When was the last time you see people dwelling in tent in Singapore? At times, you may see some along East Coast Park or Pasir Ris Park. I am not referring to the sort of overnight park campers over the weekend or the eve of a public holidays. There are some who do not have homes, or homes to go to, and thus having to use the parks as their shelter.
Such scenes are by far not many. But in recent years, I have seen “tent dwellers” in neighbouring cities like Myanmar, Cambodia and Vietnam. Most of them are housing not just one or two persons, but an entire family. Some are located next to rubbish slums. And others located next to filthy rivers. And I was told that these folks will have to move from location to location, whenever their localities are required for development.
Is tent dwelling foreign in our Christian circle? Absolutely not! Home for the Bedouin in the Middle Eastern culture is a tent on poles, secured only by ropes and a handful of stakes. And a good tent with frequent patching, might last from fifteen to twenty years. The transient life of the Bedouins is like a “tent-pole on a camel” as they move from places to places.
The Bible mentioned many times about the patriarch, Abraham. He too was a tent dweller. Heb 11: 9 “By faith he dwelt in the land of promise as in a foreign country, dwelling in tents with Isaac and Jacob…”. Abraham was a temporary resident, sojourning in this world. Our God was a “tent dweller” too. In 2 Sam 7:5, when King David expressed his desire to build a permanent temple befitting his Lord’s honor, the response was: “I have not dwelt in a house since the day I brought up the sons of Israel from Egypt, even to this day; but I have been moving about in a tent, even in a tabernacle”. God had constantly sent reminders that stationary permanence was not the divine ideal. This was important for the people of the Israelite community, as it will one day discover that God could dwell among them again in the wilderness of exile, when there was no physical temple.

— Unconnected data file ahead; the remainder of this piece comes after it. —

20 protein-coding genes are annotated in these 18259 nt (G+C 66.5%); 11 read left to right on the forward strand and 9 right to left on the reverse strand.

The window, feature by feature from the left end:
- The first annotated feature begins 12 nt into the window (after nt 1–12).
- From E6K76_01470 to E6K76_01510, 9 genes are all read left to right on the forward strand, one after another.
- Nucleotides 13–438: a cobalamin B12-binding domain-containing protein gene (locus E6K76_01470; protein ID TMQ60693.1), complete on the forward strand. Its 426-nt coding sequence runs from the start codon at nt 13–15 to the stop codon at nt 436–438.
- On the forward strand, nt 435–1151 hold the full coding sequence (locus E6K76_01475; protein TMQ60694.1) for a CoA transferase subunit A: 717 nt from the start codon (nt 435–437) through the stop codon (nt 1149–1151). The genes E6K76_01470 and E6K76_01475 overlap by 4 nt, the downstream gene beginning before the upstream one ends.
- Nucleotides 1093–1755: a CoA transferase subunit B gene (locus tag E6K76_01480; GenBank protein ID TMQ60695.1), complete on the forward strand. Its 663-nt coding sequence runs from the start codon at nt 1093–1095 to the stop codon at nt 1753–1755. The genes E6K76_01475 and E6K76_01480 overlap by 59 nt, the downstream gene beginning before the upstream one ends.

Many of the biblical saints mentioned in Heb 11, did not receive the promises they were assured during their lifetimes. A key example will be Abraham and many others also (Heb 11:13). They wandered in deserts and mountains, and in caves and holes in the ground (Hen 11:37-38). These faithful pilgrims look forward to their truly permanent home, “the city with foundations, who architect and builder is God (Hen 11:10).
Is the identity of “tent dwelling, tent dwellers” relevant to us today? A resounding yes, if I may add. We need to know personally that our true home is in heaven and that this earth is simply a place where we promote God’s interests. As we do our local church’s ministries, and make plans year after year, we can easily forget how transient our lives and ministries really are. We run the risk of forgetting that we are “a mist that appears for a little while and then vanishes”. While we need to plan our ministry and have specific goals for the Lord, the ultimate goal is to get them all home.
As a leadership and as a local church, we will fail if we are not leading our people collectively towards a sense of this world’s transience and heaven’s permanence. As the song goes, “the world is not our own, we are only passing through”, let’s head for the tent of God where we will dwell forever.
May this AGM mark not just another annual occasion for ministries’ reporting, but we ourselves, asking the Lord, what each of us, can do for the local church ministries (praying and responding with a FAT heart!)
Elder Andrew Lim